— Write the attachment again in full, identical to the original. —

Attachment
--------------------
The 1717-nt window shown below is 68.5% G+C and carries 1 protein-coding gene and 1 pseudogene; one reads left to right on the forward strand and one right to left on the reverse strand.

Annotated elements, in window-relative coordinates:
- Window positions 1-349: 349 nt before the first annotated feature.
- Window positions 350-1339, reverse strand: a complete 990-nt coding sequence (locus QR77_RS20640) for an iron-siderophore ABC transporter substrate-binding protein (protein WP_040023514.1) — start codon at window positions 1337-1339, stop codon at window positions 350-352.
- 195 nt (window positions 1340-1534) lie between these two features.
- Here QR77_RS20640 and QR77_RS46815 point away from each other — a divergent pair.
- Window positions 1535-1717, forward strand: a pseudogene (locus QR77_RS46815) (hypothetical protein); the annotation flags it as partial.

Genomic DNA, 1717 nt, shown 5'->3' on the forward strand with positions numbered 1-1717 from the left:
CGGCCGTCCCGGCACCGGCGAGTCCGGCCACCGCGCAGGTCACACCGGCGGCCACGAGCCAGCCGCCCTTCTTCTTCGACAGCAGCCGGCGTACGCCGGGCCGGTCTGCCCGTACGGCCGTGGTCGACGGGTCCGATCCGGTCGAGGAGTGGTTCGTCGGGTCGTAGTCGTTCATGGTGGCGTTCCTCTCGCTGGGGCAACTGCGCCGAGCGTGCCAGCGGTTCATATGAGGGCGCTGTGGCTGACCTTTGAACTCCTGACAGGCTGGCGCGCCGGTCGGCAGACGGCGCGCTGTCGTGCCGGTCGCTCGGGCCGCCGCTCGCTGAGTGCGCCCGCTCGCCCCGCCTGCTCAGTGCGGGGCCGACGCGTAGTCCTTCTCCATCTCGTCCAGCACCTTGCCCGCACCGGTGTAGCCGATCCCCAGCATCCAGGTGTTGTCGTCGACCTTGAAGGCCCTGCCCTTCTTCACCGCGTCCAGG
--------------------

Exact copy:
The 1717-nt window shown below is 68.5% G+C and carries 1 protein-coding gene and 1 pseudogene; one reads left to right on the forward strand and one right to left on the reverse strand.

Annotated elements, in window-relative coordinates:
- Window positions 1-349: 349 nt before the first annotated feature.
- Window positions 350-1339, reverse strand: a complete 990-nt coding sequence (locus QR77_RS20640) for an iron-siderophore ABC transporter substrate-binding protein (protein WP_040023514.1) — start codon at window positions 1337-1339, stop codon at window positions 350-352.
- 195 nt (window positions 1340-1534) lie between these two features.
- Here QR77_RS20640 and QR77_RS46815 point away from each other — a divergent pair.
- Window positions 1535-1717, forward strand: a pseudogene (locus QR77_RS46815) (hypothetical protein); the annotation flags it as partial.

Genomic DNA, 1717 nt, shown 5'->3' on the forward strand with positions numbered 1-1717 from the left:
CGGCCGTCCCGGCACCGGCGAGTCCGGCCACCGCGCAGGTCACACCGGCGGCCACGAGCCAGCCGCCCTTCTTCTTCGACAGCAGCCGGCGTACGCCGGGCCGGTCTGCCCGTACGGCCGTGGTCGACGGGTCCGATCCGGTCGAGGAGTGGTTCGTCGGGTCGTAGTCGTTCATGGTGGCGTTCCTCTCGCTGGGGCAACTGCGCCGAGCGTGCCAGCGGTTCATATGAGGGCGCTGTGGCTGACCTTTGAACTCCTGACAGGCTGGCGCGCCGGTCGGCAGACGGCGCGCTGTCGTGCCGGTCGCTCGGGCCGCCGCTCGCTGAGTGCGCCCGCTCGCCCCGCCTGCTCAGTGCGGGGCCGACGCGTAGTCCTTCTCCATCTCGTCCAGCACCTTGCCCGCACCGGTGTAGCCGATCCCCAGCATCCAGGTGTTGTCGTCGACCTTGAAGGCCCTGCCCTTCTTCACCGCGTCCAGG